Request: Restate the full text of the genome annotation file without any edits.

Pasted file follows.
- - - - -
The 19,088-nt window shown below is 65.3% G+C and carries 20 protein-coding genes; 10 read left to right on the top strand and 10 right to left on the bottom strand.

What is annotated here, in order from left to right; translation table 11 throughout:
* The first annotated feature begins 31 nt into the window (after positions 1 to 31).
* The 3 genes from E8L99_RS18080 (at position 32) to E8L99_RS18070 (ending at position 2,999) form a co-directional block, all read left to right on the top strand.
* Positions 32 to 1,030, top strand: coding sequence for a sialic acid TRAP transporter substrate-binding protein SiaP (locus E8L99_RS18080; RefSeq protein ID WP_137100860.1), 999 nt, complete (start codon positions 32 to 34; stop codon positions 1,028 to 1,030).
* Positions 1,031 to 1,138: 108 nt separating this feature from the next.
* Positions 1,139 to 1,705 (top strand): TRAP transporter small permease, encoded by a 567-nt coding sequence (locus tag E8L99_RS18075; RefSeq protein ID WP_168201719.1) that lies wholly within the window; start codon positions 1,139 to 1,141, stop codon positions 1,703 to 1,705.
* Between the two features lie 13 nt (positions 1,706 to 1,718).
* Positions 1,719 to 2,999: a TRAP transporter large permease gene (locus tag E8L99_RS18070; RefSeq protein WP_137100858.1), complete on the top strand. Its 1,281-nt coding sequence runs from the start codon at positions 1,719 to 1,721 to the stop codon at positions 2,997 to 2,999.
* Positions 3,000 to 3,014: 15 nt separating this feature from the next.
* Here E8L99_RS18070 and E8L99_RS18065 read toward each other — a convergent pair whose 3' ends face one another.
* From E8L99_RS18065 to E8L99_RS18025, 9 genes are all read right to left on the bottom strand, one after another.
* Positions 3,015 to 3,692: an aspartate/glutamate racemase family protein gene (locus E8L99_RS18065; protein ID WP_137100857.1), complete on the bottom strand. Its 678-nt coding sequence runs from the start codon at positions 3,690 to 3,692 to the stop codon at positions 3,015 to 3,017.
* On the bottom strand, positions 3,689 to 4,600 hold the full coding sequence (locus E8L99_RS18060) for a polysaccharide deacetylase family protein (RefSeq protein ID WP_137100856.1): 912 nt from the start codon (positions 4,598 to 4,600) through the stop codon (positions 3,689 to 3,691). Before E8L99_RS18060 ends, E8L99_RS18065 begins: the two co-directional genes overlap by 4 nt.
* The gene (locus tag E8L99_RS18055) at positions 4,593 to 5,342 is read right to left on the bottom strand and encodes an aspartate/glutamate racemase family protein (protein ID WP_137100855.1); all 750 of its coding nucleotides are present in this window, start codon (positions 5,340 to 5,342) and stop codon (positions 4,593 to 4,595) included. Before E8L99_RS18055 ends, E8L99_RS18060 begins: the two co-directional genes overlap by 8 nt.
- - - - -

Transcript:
The 19,088-nt window shown below is 65.3% G+C and carries 20 protein-coding genes; 10 read left to right on the top strand and 10 right to left on the bottom strand.

What is annotated here, in order from left to right; translation table 11 throughout:
* The first annotated feature begins 31 nt into the window (after positions 1 to 31).
* The 3 genes from E8L99_RS18080 (at position 32) to E8L99_RS18070 (ending at position 2,999) form a co-directional block, all read left to right on the top strand.
* Positions 32 to 1,030, top strand: coding sequence for a sialic acid TRAP transporter substrate-binding protein SiaP (locus E8L99_RS18080; RefSeq protein ID WP_137100860.1), 999 nt, complete (start codon positions 32 to 34; stop codon positions 1,028 to 1,030).
* Positions 1,031 to 1,138: 108 nt separating this feature from the next.
* Positions 1,139 to 1,705 (top strand): TRAP transporter small permease, encoded by a 567-nt coding sequence (locus tag E8L99_RS18075; RefSeq protein ID WP_168201719.1) that lies wholly within the window; start codon positions 1,139 to 1,141, stop codon positions 1,703 to 1,705.
* Between the two features lie 13 nt (positions 1,706 to 1,718).
* Positions 1,719 to 2,999: a TRAP transporter large permease gene (locus tag E8L99_RS18070; RefSeq protein WP_137100858.1), complete on the top strand. Its 1,281-nt coding sequence runs from the start codon at positions 1,719 to 1,721 to the stop codon at positions 2,997 to 2,999.
* Positions 3,000 to 3,014: 15 nt separating this feature from the next.
* Here E8L99_RS18070 and E8L99_RS18065 read toward each other — a convergent pair whose 3' ends face one another.
* From E8L99_RS18065 to E8L99_RS18025, 9 genes are all read right to left on the bottom strand, one after another.
* Positions 3,015 to 3,692: an aspartate/glutamate racemase family protein gene (locus E8L99_RS18065; protein ID WP_137100857.1), complete on the bottom strand. Its 678-nt coding sequence runs from the start codon at positions 3,690 to 3,692 to the stop codon at positions 3,015 to 3,017.
* On the bottom strand, positions 3,689 to 4,600 hold the full coding sequence (locus E8L99_RS18060) for a polysaccharide deacetylase family protein (RefSeq protein ID WP_137100856.1): 912 nt from the start codon (positions 4,598 to 4,600) through the stop codon (positions 3,689 to 3,691). Before E8L99_RS18060 ends, E8L99_RS18065 begins: the two co-directional genes overlap by 4 nt.
* The gene (locus tag E8L99_RS18055) at positions 4,593 to 5,342 is read right to left on the bottom strand and encodes an aspartate/glutamate racemase family protein (protein ID WP_137100855.1); all 750 of its coding nucleotides are present in this window, start codon (positions 5,340 to 5,342) and stop codon (positions 4,593 to 4,595) included. Before E8L99_RS18055 ends, E8L99_RS18060 begins: the two co-directional genes overlap by 8 nt.